Shares in uranium producer Cameco Corp. were down 3.5 per cent Monday after the company posted an 83-per-cent drop in net earnings in its fourth quarter.
The massive earnings drop was largely due to a $168-million writedown on its Kintyre project in Australia and lower profits from its uranium business.
After markets closed Friday, the Saskatoon-based company reported revenues of $958-million for the period ended Dec. 31, down just 1 per cent from $971-million in the year-earlier period.
Still, the writedown and downward pressure on uranium prices saw net earnings for the quarter come in at $45-million, or 11 cents per diluted share, a steep drop from $265-million, or 67 cents per diluted share, in the prior-year period.
The uranium producer, however, delivered a solid beat on analysts expectations on both revenue and adjusted earnings.
According to a Thomson Reuters poll, analysts were expecting revenue of $820.8-million for the quarter and adjusted earnings per share of 41 cents.
Cameco handed in an adjusted EPS of 60 cents.
Still, Cameco shares were down 76 cents at $20.95 at midday on the Toronto Stock Exchange.
For the full year, Cameco posted $2.32-billion in revenues, slightly lower than $2.38-billion in 2011. Net and adjusted earnings were $266-million and $447-million, respectively, sharply down from $450-million and $509-million year over year.
The $168-million writedown of the carrying value of its interest in Kintyre was due to several factors, the company said.
“Due to the weakening of the uranium market since the asset was purchased in 2008, no increase in mineral resources in 2012 and the decision not to proceed with the feasibility study, we concluded it was appropriate to recognize an impairment charge for this asset,” it said in a release Friday.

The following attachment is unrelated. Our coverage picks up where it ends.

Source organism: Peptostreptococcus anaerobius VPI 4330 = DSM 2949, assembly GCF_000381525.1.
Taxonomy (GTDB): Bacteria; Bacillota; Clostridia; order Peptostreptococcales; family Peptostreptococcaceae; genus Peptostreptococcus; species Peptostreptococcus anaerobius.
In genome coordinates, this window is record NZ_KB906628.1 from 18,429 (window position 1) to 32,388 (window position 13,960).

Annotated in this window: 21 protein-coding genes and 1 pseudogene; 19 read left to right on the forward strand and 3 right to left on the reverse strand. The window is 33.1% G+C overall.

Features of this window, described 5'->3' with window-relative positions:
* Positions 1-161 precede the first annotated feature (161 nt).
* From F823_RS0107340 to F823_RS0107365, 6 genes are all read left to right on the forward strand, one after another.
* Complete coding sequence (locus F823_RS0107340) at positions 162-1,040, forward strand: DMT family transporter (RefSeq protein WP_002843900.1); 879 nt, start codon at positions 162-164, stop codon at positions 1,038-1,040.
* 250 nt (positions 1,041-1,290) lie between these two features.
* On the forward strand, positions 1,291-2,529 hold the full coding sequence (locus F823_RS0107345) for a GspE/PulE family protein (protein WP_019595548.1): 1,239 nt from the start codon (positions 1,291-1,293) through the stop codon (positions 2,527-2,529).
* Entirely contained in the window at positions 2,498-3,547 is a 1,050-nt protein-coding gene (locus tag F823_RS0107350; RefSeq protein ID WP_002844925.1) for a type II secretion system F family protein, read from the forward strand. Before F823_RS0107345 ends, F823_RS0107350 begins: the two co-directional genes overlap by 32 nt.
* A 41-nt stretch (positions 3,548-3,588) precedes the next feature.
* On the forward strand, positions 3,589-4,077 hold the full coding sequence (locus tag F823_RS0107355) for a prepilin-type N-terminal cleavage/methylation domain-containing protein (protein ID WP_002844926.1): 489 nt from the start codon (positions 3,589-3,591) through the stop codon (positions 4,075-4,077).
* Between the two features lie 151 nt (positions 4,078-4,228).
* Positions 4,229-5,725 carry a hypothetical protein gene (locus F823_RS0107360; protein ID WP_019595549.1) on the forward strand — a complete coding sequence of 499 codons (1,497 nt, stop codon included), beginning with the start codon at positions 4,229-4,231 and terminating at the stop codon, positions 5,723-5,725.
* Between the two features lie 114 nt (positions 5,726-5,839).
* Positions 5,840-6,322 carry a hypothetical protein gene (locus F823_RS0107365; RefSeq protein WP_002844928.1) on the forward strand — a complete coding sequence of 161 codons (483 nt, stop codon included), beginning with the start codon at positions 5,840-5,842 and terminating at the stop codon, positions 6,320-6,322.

But Kintyre “remains an important asset in our portfolio,” it added.
Cameco said the uranium market saw little improvement in 2012 over the year earlier, when demand for uranium fell off following the nuclear disaster in Japan, but that the long-term outlook remains positive.
“Nuclear remains an important part of the global energy mix and it is clear that new uranium supply will be needed.”
The company, which is one of the world’s largest uranium producers with mines, mills and conversion plants in Canada, the United States and elsewhere, says it will look at international markets like China and Japan for demand.
But it pointed out that there is “uncertainty” in the markets as new mine projects are being delayed or cancelled.
In December, Cameco announced that it had completed a $430-million (U.S.) deal to buy one of Australia’s largest undeveloped uranium deposits from BHP Billiton Ltd.